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I am a graduate student at UCLA.


2h
comment If R is $(a,b)R(c,d) \iff a+d =b+c$ show that R is an equivalence relation.
Yes, it's correct. The exercise hints at the construction of the integers from the natural numbers; if you didn't have the integers to begin with, you wouldn't be able to write down "$a-b$", and then you'd have to do a bit more work to verify it's an equivalence relation. If the exercise makes no mention of this (or some similar) caveat, though, then you're probably good with this solution.
2d
comment Please justify this statement: “[A] holomorphic function is (n+1)-to-1 near a zero of its derivative of order n”.
It's a standard fact of complex analysis, following from the Taylor expansion around the point.
Jul
29
comment Why does $x$ vanish in the group $\langle x,y\mid x^3, y^3, yxyxy\rangle$?
@B.S. You're welcome to if you want to. I was indeed looking for an alternative to TC in this question. :-)
Jul
28
comment Why does $x$ vanish in the group $\langle x,y\mid x^3, y^3, yxyxy\rangle$?
@B.S. I don't have my copy of Artin handy, but I believe when I asked this problem, it was because he reduced it explicitly using Todd-Coxeter, and not by directly manipulating the relations.
Jul
25
awarded  Nice Answer
Jul
25
awarded  Mortarboard
Jul
25
comment A question about algebraically closed fields
Wow, you might want to check your tone there.
Jul
25
comment A question about algebraically closed fields
Then I invite someone else to intercede, as I will be on the road for the next 7 hours. :-) Have you read rschwieb's answer?
Jul
25
comment A question about algebraically closed fields
If you take the union of all $\mathbb F_{p^{(N!)^i}}$, for $i>0$, then you get an algebraically closed in practice field which is not algebraically closed. It is algebraically closed in practice because every polynomial with coefficients in the field has coefficients in some fixed $\mathbb F_{p^{(N!)^i}}$, which then splits in $\mathbb F_{p^{(N!)^{i+1}}}$. It is not algebraically closed because it does not contain $\mathbb F_{p^q}$ for $q$ a prime bigger than $N$.
Jul
25
comment A question about algebraically closed fields
Oh, you're right, nevermind, I just understood why my example doesn't work. I suspect you can still make the idea behind it work, and it will have to be, as you say, an infinite field, but I'll have to think about it.
Jul
25
comment A question about algebraically closed fields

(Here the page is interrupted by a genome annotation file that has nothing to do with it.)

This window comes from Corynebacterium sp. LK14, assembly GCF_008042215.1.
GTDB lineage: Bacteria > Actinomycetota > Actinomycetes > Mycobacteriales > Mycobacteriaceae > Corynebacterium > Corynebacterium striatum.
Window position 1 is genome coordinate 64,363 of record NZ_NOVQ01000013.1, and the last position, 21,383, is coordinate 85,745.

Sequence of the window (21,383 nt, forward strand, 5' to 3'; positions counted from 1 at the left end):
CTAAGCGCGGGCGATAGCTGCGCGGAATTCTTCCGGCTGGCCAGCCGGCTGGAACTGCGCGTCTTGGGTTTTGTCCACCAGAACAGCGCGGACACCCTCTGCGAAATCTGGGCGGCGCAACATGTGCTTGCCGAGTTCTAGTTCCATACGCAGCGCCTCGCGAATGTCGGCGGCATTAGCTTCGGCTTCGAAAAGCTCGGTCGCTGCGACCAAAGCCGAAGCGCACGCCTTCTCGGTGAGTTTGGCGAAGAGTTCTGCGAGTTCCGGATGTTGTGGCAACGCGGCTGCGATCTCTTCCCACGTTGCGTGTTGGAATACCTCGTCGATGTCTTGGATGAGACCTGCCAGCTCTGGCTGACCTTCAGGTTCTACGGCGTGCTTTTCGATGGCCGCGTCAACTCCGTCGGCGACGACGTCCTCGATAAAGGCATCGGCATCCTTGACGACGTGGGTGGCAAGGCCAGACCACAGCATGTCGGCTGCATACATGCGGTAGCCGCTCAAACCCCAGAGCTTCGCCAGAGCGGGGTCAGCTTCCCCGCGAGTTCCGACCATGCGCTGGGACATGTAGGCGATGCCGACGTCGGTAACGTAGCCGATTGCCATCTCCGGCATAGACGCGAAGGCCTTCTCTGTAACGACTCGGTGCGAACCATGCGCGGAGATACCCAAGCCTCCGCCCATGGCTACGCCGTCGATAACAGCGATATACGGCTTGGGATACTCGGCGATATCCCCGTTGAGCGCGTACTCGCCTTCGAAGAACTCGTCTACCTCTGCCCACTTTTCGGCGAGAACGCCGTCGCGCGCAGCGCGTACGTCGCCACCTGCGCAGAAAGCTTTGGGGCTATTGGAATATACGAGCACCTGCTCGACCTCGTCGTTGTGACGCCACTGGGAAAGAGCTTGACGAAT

It'll be a little confusing if you haven't seen the theory of finite fields before. Finite fields are a nice go-to example for some of the simpler questions in Galois theory. Have a look at the wikipedia page on splitting fields and see if that helps. Also finite fields; assuming you're familiar with the field obtained by taking the integers modulo a prime number $p$, the general finite fields are obtained by "extending" this simplest case of a finite field, via splitting fields.
Jul
25
comment A question about algebraically closed fields
My point is that the splitting field is not algebraically closed, as it is a finite extension of $\mathbb F_p$, and the algebraic closure of $\mathbb F_p$ is infinite.
Jul
25
comment A question about algebraically closed fields
Easily. Take the splitting field over a finite field ($\mathbb F_p$) of the polynomial $f(x)$ obtained by multiplying all polynomials of degree $\le 10^{10}$ together.
Jul
25
answered In Cantor's Diagonalization Argument, why are you allowed to assume you have a bijection from naturals to rationals but not from naturals to reals?
Jul
25
comment What are some 'conceptualizations' that work in mathematics but are not strictly true?
In particular one could illuminate the ambiguity in the phrase "$\lim_{x \to a} f(x)$ is the value of $f(x)$ as $x$ gets closer and closer to $a$" by giving alternate formal interpretations, and giving examples to demonstrate that these alternate interpretations are wrong.
Jul
25
awarded  Good Answer
Jul
24
comment What are some 'conceptualizations' that work in mathematics but are not strictly true?
@StevenStadnicki I just realized that there's something confusing me on this point. I know there are non-measurable sets whose construction depends on AC; are there sets whose existence can be proven within ZF but which can only be proven immeasurable with choice?
Jul
24
comment how many words can be formed using all letters in the word EXAMINATION
@mistermarko not on math stackexchange, it isn't. ;-)
Jul
24
awarded  Nice Answer
Jul
24
comment What are some 'conceptualizations' that work in mathematics but are not strictly true?
@Brady what does $ f_x $ mean? There are two possible distinct answers.